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Domaines Ott Chateau de Selle Cotes de Provence Rose 2016

Rosé from Cotes de Provence, Provence, France
  • WE92
13% ABV
  • W&S95
  • JS92
  • RP90
  • WE91
  • JS93
  • WE90
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4.6 11 Ratings
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4.6 11 Ratings
13% ABV

Winemaker Notes

Clear, pale hue with peach tints. The complex and elegant nose combines subtle aromas of citrus fruit (grapefruit, lemon), yellow fruit (apricot, peach and pear) and delicate floral notes. The palate is silky initially, and then builds in power and volume. The fruity notes are underpinned by a touch of spice which lingers on the finish.

This pairs well with flambéed or glazed monkfish with vegetables, grilled poultry in a sauce, or fruit desserts.

Blend: 57% Grenache, 30% Cinsault, 5% Mourvedre, 2% Syrah, 6% Others

Critical Acclaim

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WE 92
Wine Enthusiast
Pale in color, this ripe wine is beautifully balanced. It does have rich fruit, raspberries and wild strawberries. It also has a fine texture with plenty of acidity as well as a touch of pepper.
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Domaines Ott

Domaines Ott

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Domaines Ott, Cotes de Provence, Provence, France
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Domaines Ott was founded in 1912 by Alsatian engineer Marcel Ott. Today, the wineries are owned and managed by Champagne Louis Roederer, producing some of the world’s most prestigious wines. These wines are made at three distinctively different estates: Château Romassan (Bandol), Clos Mireille and Château de Selle (both Côtes de Provence).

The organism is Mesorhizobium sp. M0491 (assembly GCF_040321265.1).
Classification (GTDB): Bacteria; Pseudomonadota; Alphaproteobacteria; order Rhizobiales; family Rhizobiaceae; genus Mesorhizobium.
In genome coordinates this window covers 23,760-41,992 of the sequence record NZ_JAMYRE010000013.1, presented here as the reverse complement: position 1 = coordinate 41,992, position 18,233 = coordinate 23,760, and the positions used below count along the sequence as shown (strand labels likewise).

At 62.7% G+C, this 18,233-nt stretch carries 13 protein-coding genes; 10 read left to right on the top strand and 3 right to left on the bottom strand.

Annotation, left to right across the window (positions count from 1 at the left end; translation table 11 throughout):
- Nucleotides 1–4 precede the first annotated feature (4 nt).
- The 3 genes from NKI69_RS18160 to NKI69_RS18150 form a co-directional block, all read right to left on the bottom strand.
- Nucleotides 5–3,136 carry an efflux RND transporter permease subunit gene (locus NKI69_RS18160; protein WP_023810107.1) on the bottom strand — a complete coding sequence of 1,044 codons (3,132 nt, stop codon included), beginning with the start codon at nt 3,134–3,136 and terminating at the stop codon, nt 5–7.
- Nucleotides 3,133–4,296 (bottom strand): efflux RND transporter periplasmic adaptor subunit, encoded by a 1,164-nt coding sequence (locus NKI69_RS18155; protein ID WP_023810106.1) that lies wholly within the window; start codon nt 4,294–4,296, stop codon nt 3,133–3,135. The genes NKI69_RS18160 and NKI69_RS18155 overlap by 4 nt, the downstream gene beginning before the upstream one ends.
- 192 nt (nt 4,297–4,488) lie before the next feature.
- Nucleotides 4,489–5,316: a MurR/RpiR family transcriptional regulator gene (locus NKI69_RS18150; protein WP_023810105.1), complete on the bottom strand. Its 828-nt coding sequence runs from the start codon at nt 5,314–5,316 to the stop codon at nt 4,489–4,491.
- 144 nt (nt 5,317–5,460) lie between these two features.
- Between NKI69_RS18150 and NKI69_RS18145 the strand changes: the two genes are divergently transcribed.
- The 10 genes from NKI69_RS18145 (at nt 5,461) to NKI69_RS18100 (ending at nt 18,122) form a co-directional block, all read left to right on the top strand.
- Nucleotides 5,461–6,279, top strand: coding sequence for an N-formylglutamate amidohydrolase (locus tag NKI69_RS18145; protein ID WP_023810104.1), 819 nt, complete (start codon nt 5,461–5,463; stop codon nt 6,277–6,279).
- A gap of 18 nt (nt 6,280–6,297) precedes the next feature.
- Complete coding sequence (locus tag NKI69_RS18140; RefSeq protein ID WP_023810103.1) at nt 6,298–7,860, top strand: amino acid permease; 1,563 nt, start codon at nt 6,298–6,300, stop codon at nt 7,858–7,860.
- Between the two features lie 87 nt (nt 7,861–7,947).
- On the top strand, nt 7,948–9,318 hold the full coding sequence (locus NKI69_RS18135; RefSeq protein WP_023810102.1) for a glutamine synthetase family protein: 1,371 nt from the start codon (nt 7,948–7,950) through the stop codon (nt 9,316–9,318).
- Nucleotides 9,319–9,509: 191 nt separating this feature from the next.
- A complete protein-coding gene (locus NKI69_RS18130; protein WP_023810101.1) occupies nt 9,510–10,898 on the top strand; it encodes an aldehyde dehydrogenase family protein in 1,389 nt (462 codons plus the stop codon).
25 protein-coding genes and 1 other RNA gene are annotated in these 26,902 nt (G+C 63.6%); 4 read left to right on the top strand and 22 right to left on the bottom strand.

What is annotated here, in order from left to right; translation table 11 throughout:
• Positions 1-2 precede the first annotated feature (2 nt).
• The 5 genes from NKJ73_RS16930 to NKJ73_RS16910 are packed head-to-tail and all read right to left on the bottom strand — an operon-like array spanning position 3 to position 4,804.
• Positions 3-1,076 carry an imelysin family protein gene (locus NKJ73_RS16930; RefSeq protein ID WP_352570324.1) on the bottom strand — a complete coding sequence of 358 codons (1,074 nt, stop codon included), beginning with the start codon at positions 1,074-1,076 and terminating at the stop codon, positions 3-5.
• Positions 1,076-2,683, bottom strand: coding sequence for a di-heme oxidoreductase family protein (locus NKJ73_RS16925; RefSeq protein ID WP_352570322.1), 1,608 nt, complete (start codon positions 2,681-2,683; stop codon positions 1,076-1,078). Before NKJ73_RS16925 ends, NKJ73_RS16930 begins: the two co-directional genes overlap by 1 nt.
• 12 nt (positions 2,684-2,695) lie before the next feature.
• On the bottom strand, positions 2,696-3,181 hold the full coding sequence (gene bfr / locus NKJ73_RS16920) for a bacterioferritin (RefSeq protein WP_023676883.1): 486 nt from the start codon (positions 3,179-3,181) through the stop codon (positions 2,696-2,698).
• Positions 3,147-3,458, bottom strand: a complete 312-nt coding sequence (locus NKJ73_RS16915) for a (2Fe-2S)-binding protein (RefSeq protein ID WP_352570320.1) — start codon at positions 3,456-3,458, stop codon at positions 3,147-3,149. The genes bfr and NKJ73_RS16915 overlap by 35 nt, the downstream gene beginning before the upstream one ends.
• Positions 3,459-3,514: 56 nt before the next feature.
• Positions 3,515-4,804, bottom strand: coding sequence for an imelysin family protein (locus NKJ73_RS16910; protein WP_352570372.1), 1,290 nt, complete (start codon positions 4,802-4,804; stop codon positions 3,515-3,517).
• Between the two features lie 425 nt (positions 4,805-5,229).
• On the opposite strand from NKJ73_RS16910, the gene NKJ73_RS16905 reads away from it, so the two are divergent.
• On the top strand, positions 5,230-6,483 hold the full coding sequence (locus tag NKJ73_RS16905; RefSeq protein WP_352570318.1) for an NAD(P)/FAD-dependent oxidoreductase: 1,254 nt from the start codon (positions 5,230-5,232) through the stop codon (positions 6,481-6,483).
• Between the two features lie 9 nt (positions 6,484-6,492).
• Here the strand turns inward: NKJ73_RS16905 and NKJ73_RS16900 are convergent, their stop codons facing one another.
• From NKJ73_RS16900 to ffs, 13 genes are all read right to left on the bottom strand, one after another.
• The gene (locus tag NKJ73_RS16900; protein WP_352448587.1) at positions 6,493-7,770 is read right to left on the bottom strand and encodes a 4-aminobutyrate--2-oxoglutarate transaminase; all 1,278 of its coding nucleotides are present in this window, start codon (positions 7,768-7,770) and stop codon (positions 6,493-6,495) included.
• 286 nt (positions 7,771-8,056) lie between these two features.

Cotes de Provence

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Cotes de Provence is an extensive but valuable appellation that includes vineyards bordering the main Provence appellations and extending all the way east to the border of Italy. Its sites vary from subalpine hills, which receive the cooling effects of the mountains to the north, to the coastal St-Tropez, a warm Mediterranean wine-producing region.

Here there is a new focus on quality rosé, as it defines four fifths of the region’s wines. Following in the rosé footsteps, a lot of new effort is going into the region’s red production. A new generation has turned its focus on high quality Grenache, Syrah, Cinsault and Carignan. Cotes de Provence white wines, which represent a miniscule part of the region as far as volume, are nonetheless worthy of consideration and can include any combination of Clairette, Semillon, Ugni Blanc and Vermentino.

Rosé Wine

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Whether it’s playful and fun or savory and serious, most rosé today is not your grandmother’s White Zinfandel, though that category remains strong. Pink wine has recently become quite trendy, and this time around it’s commonly quite dry. It is produced throughout the world from a vast array of grape varieties, but the most successful sources are California, southern France (particularly Provence), and parts of Spain and Italy.

Since the pigment in red wines comes from keeping fermenting juice in contact with the grape skins for an extended period, it follows that a pink wine can be made using just a brief period of skin contact—usually just a couple of days. The resulting color will depend on the grape variety and the winemaking style, ranging from pale salmon to deep magenta. These wines are typically fresh and fruity, fermented at cool temperatures in stainless steel to preserve the primary aromas and flavors. Most rosé, with a few notable exceptions, should be drunk rather young, within a few years of the vintage.

ULL221503_16_2016 Item# 213428